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Geno says UConn heading to Sweet 16 ‘more confident’ than last year

PORTLAND, Ore. – Last year, the Sweet 16 was where the unthinkable happened for the UConn women’s basketball team: They ended their season on a shocking upset loss to Ohio State that snapped their streak of 14 consecutive Final Four appearances.

This season, the 3-seed Huskies can surpass last year’s result with a win Saturday over 7-seed Duke in their regional semifinal. And while it may not necessarily translate to a win, coach Geno Auriemma said “it doesn’t feel the same” as last year either.

“We don’t seem to be as mentally or physically worn out like we were last year at this time,” Auriemma told reporters Friday. “I think having Paige [Bueckers] makes us a little more confident than maybe we were last year at this time. I think KK [Arnold] gives us a different element that we didn’t have last year at this time. I would say those two things probably are the biggest difference.

“I think our practices and everything that we’ve done leading up to this feels a little bit different than it did last season. The whole month of February last year was a real, real, real, real grind for us. I think our last hurrah was the Big East tournament. We did our best to win that thing. Then we had a huge struggle with Baylor [in the second round], and we just didn’t have anything left. We ran into the wrong team at the wrong time.”

Auriemma added that “Duke may be way, way better than us tomorrow” but says he thinks the team is “in a better frame of mind than we were last year.”

The Huskies have dealt with an onslaught of injuries for the last three seasons, most significantly when Paige Bueckers, the 2021 national player of the year, was sidelined for the entirety of 2022-23 with an ACL tear.

This year hasn’t been without its adversity either: While Bueckers is back and has returned to top form following two injury-plagued seasons, six of UConn’s 14 players are out for the 2023-24 campaign with injuries, including 2021 No. 1 overall recruit Azzi Fudd and fifth-year senior Aubrey Griffin.

UConn’s issues seemed to come to a head in last year’s Sweet 16, where they struggled against Ohio State’s press due to their dearth of ball handlers. The Huskies are hopeful that particular problem doesn’t manifest Saturday as point guard Nika Muhl will also have Bueckers and freshman Arnold on the floor.

“Last year a lot of us were not prepared, including me, for everything that we had going on that year, the injuries, the mental aspect of everything going on was just overwhelming,” Muhl said Friday. “And I feel like Coach just knew we were gonna blow up in one moment, one game, and unfortunately, it was that one. But this year, I hate to say it, but we’re kind of used to all of that and we know how to respond to it better.”

UConn — which was the preseason No. 2 team this year before a rash of injuries left them with seven rotation players — suffered five losses in nonconference play, all to teams that made the Sweet 16, but went perfect against Big East competition to win both the regular season and tournament titles. The 11-time national champions are now appearing in their 30th-consceutive Sweet 16 and can make their 28th Elite Eight with a win on Saturday.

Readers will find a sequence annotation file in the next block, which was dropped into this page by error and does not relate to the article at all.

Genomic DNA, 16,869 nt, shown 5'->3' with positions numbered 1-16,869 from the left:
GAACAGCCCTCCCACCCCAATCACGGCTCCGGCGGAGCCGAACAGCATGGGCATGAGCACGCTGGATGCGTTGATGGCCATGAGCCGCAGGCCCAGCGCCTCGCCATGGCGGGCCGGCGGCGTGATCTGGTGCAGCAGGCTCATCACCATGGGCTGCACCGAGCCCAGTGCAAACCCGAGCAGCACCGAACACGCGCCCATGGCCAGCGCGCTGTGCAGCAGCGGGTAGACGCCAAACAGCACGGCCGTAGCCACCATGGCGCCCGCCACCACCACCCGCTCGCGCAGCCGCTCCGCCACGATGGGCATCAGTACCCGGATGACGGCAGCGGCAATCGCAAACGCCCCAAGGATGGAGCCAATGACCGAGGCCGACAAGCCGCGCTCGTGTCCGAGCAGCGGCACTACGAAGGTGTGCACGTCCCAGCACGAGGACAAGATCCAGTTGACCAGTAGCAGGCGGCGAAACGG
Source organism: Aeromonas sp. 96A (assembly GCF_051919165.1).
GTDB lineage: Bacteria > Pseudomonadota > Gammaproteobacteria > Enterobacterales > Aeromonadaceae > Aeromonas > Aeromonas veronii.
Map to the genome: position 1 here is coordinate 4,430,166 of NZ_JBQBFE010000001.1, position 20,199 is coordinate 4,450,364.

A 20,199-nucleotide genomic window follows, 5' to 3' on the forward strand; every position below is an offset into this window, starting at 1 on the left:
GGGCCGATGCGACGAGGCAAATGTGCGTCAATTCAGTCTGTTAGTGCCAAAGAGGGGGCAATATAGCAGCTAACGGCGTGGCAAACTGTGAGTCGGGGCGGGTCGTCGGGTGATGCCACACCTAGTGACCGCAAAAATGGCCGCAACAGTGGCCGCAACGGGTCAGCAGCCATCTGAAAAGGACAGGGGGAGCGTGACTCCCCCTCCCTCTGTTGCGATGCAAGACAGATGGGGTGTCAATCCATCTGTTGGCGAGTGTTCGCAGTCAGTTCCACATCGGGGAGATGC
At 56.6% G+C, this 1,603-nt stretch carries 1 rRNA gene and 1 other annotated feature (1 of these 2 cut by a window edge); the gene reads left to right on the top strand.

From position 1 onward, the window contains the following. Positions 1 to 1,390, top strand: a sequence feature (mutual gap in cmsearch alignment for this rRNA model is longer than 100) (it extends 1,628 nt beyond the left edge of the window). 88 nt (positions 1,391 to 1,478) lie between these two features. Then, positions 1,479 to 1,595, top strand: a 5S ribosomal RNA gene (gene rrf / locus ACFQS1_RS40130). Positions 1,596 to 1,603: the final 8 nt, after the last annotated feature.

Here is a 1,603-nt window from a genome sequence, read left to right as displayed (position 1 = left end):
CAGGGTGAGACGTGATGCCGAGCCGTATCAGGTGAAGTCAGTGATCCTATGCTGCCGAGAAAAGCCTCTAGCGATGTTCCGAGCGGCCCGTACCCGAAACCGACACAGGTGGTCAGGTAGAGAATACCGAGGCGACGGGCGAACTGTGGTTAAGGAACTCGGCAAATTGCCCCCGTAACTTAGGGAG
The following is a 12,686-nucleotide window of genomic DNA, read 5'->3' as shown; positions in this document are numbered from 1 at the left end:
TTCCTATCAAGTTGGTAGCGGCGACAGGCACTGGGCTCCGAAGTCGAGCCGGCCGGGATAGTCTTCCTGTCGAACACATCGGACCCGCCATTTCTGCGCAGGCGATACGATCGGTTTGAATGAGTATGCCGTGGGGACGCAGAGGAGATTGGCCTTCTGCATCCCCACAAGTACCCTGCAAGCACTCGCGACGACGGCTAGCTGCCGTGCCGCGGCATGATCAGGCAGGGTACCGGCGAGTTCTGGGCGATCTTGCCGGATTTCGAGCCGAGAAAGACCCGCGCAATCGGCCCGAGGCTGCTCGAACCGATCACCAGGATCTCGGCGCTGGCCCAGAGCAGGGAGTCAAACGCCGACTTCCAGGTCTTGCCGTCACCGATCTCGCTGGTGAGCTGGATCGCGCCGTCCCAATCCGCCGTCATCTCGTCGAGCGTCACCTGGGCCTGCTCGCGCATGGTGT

Bueckers — who led UConn to Final Four appearances in 2021 and 2022 — has been playing some of the best basketball of her career across Big East and NCAA tournament play, averaging 28.6 points, 9.2 rebounds, 5.2 assists, 3.2 steals, 2.8 blocks and just 1.6 turnovers per game, with an effective field goal percentage of 61.3%.

Due to injury and graduation losses as well as the influx of four freshmen, only two active UConn players, Muhl and Aaliyah Edwards, took the court for the Ohio State game, and Muhl said she plans to rewatch it later Friday evening. Both have also announced this will be their final year at UConn, and they won’t use the COVID waiver for a fifth year of eligibility, adding to their urgency to keep their season alive.

“Especially us that were playing, me and Aaliyah being in that position again, we don’t want it to end the same way,” Muhl said. “That’s our biggest motivator. And that’s the biggest reason for us to do things completely different, 10 times better, more focused, more locked in, anything that we can do.”

“You can always tell the level of effort, motivation, little things like that, little things especially, just trying to make sure that everything is perfect and in place. It’s never going to be perfect, but just trying to strive for that perfection, expect it from everybody else, demand it from everybody else, it’s gonna make a huge difference.”

Auriemma cautioned that last year’s results have little bearing on this year’s.

“That’s the beauty of playing in the NCAA tournament, is if you won last year, you have to put that behind you. That’s not going to help you win this year. If you lost last year, you have to put that behind you because that doesn’t mean you’re going to lose this year,” Auriemma said. “Each and every tournament game takes on kind of a life of its own, and you have to either be good enough to win that day or you’re not going to win… Each and every thing has to be done on its own and you have to figure it out during those 40 minutes.”

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